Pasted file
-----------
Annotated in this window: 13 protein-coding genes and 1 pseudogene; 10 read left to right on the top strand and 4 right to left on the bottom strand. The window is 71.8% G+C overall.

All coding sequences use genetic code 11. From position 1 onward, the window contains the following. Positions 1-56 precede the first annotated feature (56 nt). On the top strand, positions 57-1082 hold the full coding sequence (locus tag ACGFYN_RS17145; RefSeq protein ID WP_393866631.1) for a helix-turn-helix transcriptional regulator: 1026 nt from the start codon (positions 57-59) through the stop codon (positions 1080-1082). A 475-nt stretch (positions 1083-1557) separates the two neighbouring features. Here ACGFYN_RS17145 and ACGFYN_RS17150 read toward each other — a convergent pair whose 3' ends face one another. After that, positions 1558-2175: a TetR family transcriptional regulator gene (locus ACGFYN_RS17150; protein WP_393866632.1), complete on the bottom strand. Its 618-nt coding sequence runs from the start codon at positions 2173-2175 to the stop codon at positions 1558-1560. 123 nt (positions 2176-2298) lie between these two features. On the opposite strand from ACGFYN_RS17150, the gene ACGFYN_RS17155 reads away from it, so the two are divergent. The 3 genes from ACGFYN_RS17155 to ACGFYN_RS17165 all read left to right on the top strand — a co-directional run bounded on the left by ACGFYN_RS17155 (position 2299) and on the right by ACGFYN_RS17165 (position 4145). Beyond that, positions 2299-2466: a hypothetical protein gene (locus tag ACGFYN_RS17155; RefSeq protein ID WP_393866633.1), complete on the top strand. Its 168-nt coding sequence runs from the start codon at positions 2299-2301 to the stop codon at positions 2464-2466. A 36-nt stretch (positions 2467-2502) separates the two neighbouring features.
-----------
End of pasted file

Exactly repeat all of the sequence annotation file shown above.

Annotated in this window: 13 protein-coding genes and 1 pseudogene; 10 read left to right on the top strand and 4 right to left on the bottom strand. The window is 71.8% G+C overall.

All coding sequences use genetic code 11. From position 1 onward, the window contains the following. Positions 1-56 precede the first annotated feature (56 nt). On the top strand, positions 57-1082 hold the full coding sequence (locus tag ACGFYN_RS17145; RefSeq protein ID WP_393866631.1) for a helix-turn-helix transcriptional regulator: 1026 nt from the start codon (positions 57-59) through the stop codon (positions 1080-1082). A 475-nt stretch (positions 1083-1557) separates the two neighbouring features. Here ACGFYN_RS17145 and ACGFYN_RS17150 read toward each other — a convergent pair whose 3' ends face one another. After that, positions 1558-2175: a TetR family transcriptional regulator gene (locus ACGFYN_RS17150; protein WP_393866632.1), complete on the bottom strand. Its 618-nt coding sequence runs from the start codon at positions 2173-2175 to the stop codon at positions 1558-1560. 123 nt (positions 2176-2298) lie between these two features. On the opposite strand from ACGFYN_RS17150, the gene ACGFYN_RS17155 reads away from it, so the two are divergent. The 3 genes from ACGFYN_RS17155 to ACGFYN_RS17165 all read left to right on the top strand — a co-directional run bounded on the left by ACGFYN_RS17155 (position 2299) and on the right by ACGFYN_RS17165 (position 4145). Beyond that, positions 2299-2466: a hypothetical protein gene (locus tag ACGFYN_RS17155; RefSeq protein ID WP_393866633.1), complete on the top strand. Its 168-nt coding sequence runs from the start codon at positions 2299-2301 to the stop codon at positions 2464-2466. A 36-nt stretch (positions 2467-2502) separates the two neighbouring features.